We implement feature by feature, seeking value; adding up the value forms an S curve with characteristic regions. Can we overcome the tendency of products to fade away?
Feature by Feature
Let’s look at the life of a product from start to finish.
First, make a list of your feature ideas and how valuable they are.
(You don’t need a complete list – it’s ok to add ideas as you go – as many projects benefit from early interaction with customers that makes them even more valuable.)
Sort them biggest to smallest:
Now, start implementing them.
Try to work from the most valuable idea to the least. There are a few reasons you may not be able to do that:
- You don’t yet have the most valuable ideas – they may come after you’ve started.
- Some valuable features have less valuable features as prerequisites – it’d be hard to have an email system with fancy prioritization if you don’t yet have an email system that can receive email.
- In earlier stories, you’re building a higher proportion of infrastructure (even with an evolutionary “pay as you go” approach).
- You’re still learning [Disciplined Learning (Cockburn)]: your technologies, your customers, your markets, your team, your solution.
- Some features get more valuable in combination with other features; this kicks in later as you have more features.
The end result is that your stories tend to be implemented like this:
(Resembling a normal curve.)
As an example, suppose you’re creating a special word processor for fiction authors. Your early features are about as special as Notepad – minimal editing capabilities you can get anywhere. (Yet it takes a fair bit of work to get these done.)
After a while, you move to more and more valuable ideas: character tracking, timelines, plot analysis.
Eventually, either through running out of ideas, or the resistance of your code, you start adding less valuable features: fog index, triple underlines, mark as final.
The S Curve
We can transform our picture: instead of looking at “value by value”, add up the values to make a graph of “cumulative value”. That is, rather than points representing the value per story, we “integrate” to get the total value from the first through the nth story.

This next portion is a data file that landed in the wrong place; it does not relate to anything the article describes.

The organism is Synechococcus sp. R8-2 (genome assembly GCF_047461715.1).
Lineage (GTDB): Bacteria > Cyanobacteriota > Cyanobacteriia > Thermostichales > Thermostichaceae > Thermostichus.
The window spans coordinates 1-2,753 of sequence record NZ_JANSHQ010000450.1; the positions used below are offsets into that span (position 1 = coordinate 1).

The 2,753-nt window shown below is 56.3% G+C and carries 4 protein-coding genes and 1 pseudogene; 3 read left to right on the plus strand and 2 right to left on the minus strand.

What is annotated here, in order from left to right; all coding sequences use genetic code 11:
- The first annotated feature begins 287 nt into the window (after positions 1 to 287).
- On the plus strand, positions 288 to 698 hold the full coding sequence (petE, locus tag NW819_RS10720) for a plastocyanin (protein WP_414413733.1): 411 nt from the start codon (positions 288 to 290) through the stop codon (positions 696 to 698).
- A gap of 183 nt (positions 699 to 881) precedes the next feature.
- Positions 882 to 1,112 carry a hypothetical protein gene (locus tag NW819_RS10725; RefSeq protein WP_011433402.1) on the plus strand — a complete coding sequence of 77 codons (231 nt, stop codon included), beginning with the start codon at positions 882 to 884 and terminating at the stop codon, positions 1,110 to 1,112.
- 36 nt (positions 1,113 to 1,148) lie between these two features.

We can look at this curve as having 4 zones:
- Early days
- Rapid growth
- Slowing growth
- Out of gas
In early days, you’re just getting started. Things are a little slow, but you’re learning every day, and you can see major areas start to come together.
In rapid growth, you’re getting big things done – things are getting easier and you’re having valuable new insights. It’s exciting and life is good.
But at some point, growth slows. You’re still adding valuable things, but your best ideas seem to be behind you. Perhaps your design has degraded in the earlier rush, and it’s getting hard to add things. Certainly there are more moving parts that you have to be aware of.
Later, you start to run out of gas: never quite stopping, but not changing dramatically either. Investment becomes minimal – do enough maintenance to keep the lights on and slow down the departure of customers. This is when your company considers selling the project to a conglomerate to “extract value”.
Must the Lights Go Out?
Are we condemned to go down this path, slow to exponential to slow, with a tearful goodbye?
Even if you’ve found all the value in your current set of features, you may still be able to find other value.
- One possibility is the market you’re targeting. Are there any adjacent markets that you are close to but haven’t really entered? Perhaps adding a few minor features would let you play there.In Test-Driven Development: By Example, Kent Beck describes the experience of Wycash. They had a system to manage financial portfolios. They realized that they could (quickly) shift the code to handle multiple currencies, which put the product in a whole new arena – and multiplied the value of remaining features (and the company as a whole).
In our fiction word processor, perhaps we realize that we can target schools or parents as buyers. Features to support them might open up a whole new market.
- Another possibility is that you develop a transforming idea, that lets you conceive a far more valuable future path.In our fiction word processor, a transforming idea might be that we could go beyond plot analysis to doing plot generation. That might be a new idea that opens another S-curve and even more sales.
- Yet another possibility is that you can shift to a platform that is emerging and growing. (For example, think of when tablets emerged – Apple sold >3M iPads in the first three months.)
Your innovation can shift you to another S curve, stacked on top, and if you’re persistent and lucky you may be able to keep stacking them.
Shifting from one curve to the next is not easy: this challenge is known as the Innovator’s Dilemma. Three things are true:
- The old curve is comfortable.
- The new curve is scary and risky.
- If we stay on the old curve, our product will die sooner.
Between these, it’s clear that the psychologically easy way is to wait too long, and that you’ll have to work hard to overcome that impulse.
- Understanding the value of features is difficult. Accept that you’ll never know the true value. But consider things like the feature’s impact on user effectiveness, the impact on marketing, the value created by the interplay between features.
- Recognize that in early days you are mostly learning, and that you need to be open to unexpected but valuable ideas. (Early shipping helps immensely.) Don’t lock in to a full-blown plan early on; be open to changes that dramatically improve your potential value (whether features, markets, technology, whatever).
- Don’t wait till you’re out of gas before trying to move to the next S curve – explore it while you’re still growing. It takes real effort to do this – an incremental feature always appears to be easier than an innovative one, but has much less chance of shifting the game.